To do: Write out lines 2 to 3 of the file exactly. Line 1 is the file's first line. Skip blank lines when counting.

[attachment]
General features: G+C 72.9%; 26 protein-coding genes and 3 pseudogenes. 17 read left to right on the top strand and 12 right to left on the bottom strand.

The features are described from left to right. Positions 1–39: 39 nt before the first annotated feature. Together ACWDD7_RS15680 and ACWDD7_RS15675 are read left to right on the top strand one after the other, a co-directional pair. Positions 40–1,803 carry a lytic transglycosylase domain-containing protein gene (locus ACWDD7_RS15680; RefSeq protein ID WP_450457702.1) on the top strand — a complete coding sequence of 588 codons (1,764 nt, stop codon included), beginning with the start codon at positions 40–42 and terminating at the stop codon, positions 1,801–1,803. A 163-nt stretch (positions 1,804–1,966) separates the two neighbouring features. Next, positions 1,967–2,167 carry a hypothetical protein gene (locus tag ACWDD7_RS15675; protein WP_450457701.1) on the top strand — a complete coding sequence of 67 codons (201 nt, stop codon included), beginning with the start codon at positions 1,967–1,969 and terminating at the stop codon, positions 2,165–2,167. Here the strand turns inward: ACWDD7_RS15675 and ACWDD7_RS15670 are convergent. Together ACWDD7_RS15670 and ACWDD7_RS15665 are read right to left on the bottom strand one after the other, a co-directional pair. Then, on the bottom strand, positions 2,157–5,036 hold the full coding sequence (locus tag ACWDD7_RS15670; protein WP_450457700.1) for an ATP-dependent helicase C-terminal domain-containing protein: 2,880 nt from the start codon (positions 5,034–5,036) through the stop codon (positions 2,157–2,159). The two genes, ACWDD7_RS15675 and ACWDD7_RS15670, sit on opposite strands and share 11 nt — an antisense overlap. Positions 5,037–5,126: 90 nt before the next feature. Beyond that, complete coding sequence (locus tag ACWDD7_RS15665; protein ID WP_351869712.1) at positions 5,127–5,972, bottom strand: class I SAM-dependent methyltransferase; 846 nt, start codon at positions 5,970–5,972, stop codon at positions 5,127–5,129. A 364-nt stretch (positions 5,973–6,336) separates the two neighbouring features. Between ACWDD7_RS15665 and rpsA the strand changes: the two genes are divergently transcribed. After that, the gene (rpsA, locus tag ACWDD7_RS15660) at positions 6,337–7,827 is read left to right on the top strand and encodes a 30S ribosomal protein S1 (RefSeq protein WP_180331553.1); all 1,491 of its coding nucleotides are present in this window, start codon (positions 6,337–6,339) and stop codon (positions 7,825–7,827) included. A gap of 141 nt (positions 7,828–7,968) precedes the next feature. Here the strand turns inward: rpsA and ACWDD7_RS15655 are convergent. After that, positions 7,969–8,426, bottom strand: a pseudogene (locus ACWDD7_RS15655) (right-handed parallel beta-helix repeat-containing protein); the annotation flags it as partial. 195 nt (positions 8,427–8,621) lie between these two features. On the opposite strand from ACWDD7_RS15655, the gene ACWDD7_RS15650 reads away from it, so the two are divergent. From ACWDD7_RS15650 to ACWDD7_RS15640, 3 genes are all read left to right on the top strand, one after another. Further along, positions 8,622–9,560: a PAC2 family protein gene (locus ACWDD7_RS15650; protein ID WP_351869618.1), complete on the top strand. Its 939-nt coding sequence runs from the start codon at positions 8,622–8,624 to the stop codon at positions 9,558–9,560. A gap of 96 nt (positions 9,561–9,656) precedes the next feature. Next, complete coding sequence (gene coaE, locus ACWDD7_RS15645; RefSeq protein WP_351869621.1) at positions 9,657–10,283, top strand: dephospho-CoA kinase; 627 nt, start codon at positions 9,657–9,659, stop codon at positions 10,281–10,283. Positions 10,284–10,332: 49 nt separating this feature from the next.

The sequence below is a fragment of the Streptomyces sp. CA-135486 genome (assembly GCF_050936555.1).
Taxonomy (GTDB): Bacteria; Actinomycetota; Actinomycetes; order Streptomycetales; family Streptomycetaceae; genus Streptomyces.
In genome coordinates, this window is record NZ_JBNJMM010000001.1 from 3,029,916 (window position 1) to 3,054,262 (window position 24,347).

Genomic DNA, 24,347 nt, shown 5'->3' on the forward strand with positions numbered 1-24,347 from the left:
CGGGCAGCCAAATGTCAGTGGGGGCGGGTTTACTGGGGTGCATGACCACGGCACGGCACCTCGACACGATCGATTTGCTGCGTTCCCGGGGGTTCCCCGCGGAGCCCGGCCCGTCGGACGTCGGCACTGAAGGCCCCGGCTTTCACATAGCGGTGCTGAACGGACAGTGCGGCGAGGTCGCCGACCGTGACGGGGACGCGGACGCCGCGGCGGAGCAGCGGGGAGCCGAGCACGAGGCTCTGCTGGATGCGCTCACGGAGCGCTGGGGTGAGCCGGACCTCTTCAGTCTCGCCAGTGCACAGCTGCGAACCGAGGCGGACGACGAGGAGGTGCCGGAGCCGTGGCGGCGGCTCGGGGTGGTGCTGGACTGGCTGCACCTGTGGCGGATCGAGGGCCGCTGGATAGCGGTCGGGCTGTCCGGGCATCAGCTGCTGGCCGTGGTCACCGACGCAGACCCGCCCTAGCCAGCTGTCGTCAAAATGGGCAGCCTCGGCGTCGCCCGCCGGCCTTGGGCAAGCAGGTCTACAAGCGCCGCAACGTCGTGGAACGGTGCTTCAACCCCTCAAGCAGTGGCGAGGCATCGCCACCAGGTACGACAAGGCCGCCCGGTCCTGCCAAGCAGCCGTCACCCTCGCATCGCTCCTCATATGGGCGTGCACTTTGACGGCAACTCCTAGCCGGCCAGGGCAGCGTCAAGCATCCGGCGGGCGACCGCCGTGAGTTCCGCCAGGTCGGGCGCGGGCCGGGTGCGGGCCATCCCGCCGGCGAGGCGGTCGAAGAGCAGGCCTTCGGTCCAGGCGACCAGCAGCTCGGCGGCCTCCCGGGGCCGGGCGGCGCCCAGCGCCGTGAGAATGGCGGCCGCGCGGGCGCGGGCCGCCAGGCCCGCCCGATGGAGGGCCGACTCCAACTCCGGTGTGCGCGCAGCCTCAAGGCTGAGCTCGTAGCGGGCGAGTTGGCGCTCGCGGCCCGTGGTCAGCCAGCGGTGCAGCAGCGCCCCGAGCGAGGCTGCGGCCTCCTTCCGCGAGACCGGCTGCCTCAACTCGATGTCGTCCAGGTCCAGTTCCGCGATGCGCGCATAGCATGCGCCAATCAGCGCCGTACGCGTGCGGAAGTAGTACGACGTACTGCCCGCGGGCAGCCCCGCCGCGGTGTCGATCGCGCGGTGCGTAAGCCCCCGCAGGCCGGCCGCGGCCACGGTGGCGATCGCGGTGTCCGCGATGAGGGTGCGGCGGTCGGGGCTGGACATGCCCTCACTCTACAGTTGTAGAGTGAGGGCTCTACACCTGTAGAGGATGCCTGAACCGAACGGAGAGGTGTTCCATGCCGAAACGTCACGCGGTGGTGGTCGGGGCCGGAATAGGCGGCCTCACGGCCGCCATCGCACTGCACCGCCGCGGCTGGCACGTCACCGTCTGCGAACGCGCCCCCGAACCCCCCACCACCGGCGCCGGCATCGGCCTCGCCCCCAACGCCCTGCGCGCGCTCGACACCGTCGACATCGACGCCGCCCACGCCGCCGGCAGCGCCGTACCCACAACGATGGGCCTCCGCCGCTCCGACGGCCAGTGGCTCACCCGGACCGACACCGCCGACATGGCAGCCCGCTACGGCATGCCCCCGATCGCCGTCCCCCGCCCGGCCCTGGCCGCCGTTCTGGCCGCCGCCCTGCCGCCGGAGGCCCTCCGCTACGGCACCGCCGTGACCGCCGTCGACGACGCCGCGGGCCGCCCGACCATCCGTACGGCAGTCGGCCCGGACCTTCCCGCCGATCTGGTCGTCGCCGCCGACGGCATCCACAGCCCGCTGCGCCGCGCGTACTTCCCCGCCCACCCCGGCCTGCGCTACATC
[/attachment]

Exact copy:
The features are described from left to right. Positions 1–39: 39 nt before the first annotated feature. Together ACWDD7_RS15680 and ACWDD7_RS15675 are read left to right on the top strand one after the other, a co-directional pair. Positions 40–1,803 carry a lytic transglycosylase domain-containing protein gene (locus ACWDD7_RS15680; RefSeq protein ID WP_450457702.1) on the top strand — a complete coding sequence of 588 codons (1,764 nt, stop codon included), beginning with the start codon at positions 40–42 and terminating at the stop codon, positions 1,801–1,803. A 163-nt stretch (positions 1,804–1,966) separates the two neighbouring features. Next, positions 1,967–2,167 carry a hypothetical protein gene (locus tag ACWDD7_RS15675; protein WP_450457701.1) on the top strand — a complete coding sequence of 67 codons (201 nt, stop codon included), beginning with the start codon at positions 1,967–1,969 and terminating at the stop codon, positions 2,165–2,167. Here the strand turns inward: ACWDD7_RS15675 and ACWDD7_RS15670 are convergent. Together ACWDD7_RS15670 and ACWDD7_RS15665 are read right to left on the bottom strand one after the other, a co-directional pair. Then, on the bottom strand, positions 2,157–5,036 hold the full coding sequence (locus tag ACWDD7_RS15670; protein WP_450457700.1) for an ATP-dependent helicase C-terminal domain-containing protein: 2,880 nt from the start codon (positions 5,034–5,036) through the stop codon (positions 2,157–2,159). The two genes, ACWDD7_RS15675 and ACWDD7_RS15670, sit on opposite strands and share 11 nt — an antisense overlap. Positions 5,037–5,126: 90 nt before the next feature. Beyond that, complete coding sequence (locus tag ACWDD7_RS15665; protein ID WP_351869712.1) at positions 5,127–5,972, bottom strand: class I SAM-dependent methyltransferase; 846 nt, start codon at positions 5,970–5,972, stop codon at positions 5,127–5,129. A 364-nt stretch (positions 5,973–6,336) separates the two neighbouring features. Between ACWDD7_RS15665 and rpsA the strand changes: the two genes are divergently transcribed. After that, the gene (rpsA, locus tag ACWDD7_RS15660) at positions 6,337–7,827 is read left to right on the top strand and encodes a 30S ribosomal protein S1 (RefSeq protein WP_180331553.1); all 1,491 of its coding nucleotides are present in this window, start codon (positions 6,337–6,339) and stop codon (positions 7,825–7,827) included. A gap of 141 nt (positions 7,828–7,968) precedes the next feature. Here the strand turns inward: rpsA and ACWDD7_RS15655 are convergent. After that, positions 7,969–8,426, bottom strand: a pseudogene (locus ACWDD7_RS15655) (right-handed parallel beta-helix repeat-containing protein); the annotation flags it as partial. 195 nt (positions 8,427–8,621) lie between these two features. On the opposite strand from ACWDD7_RS15655, the gene ACWDD7_RS15650 reads away from it, so the two are divergent. From ACWDD7_RS15650 to ACWDD7_RS15640, 3 genes are all read left to right on the top strand, one after another. Further along, positions 8,622–9,560: a PAC2 family protein gene (locus ACWDD7_RS15650; protein ID WP_351869618.1), complete on the top strand. Its 939-nt coding sequence runs from the start codon at positions 8,622–8,624 to the stop codon at positions 9,558–9,560. A gap of 96 nt (positions 9,561–9,656) precedes the next feature. Next, complete coding sequence (gene coaE, locus ACWDD7_RS15645; RefSeq protein WP_351869621.1) at positions 9,657–10,283, top strand: dephospho-CoA kinase; 627 nt, start codon at positions 9,657–9,659, stop codon at positions 10,281–10,283. Positions 10,284–10,332: 49 nt separating this feature from the next.

The sequence below is a fragment of the Streptomyces sp. CA-135486 genome (assembly GCF_050936555.1).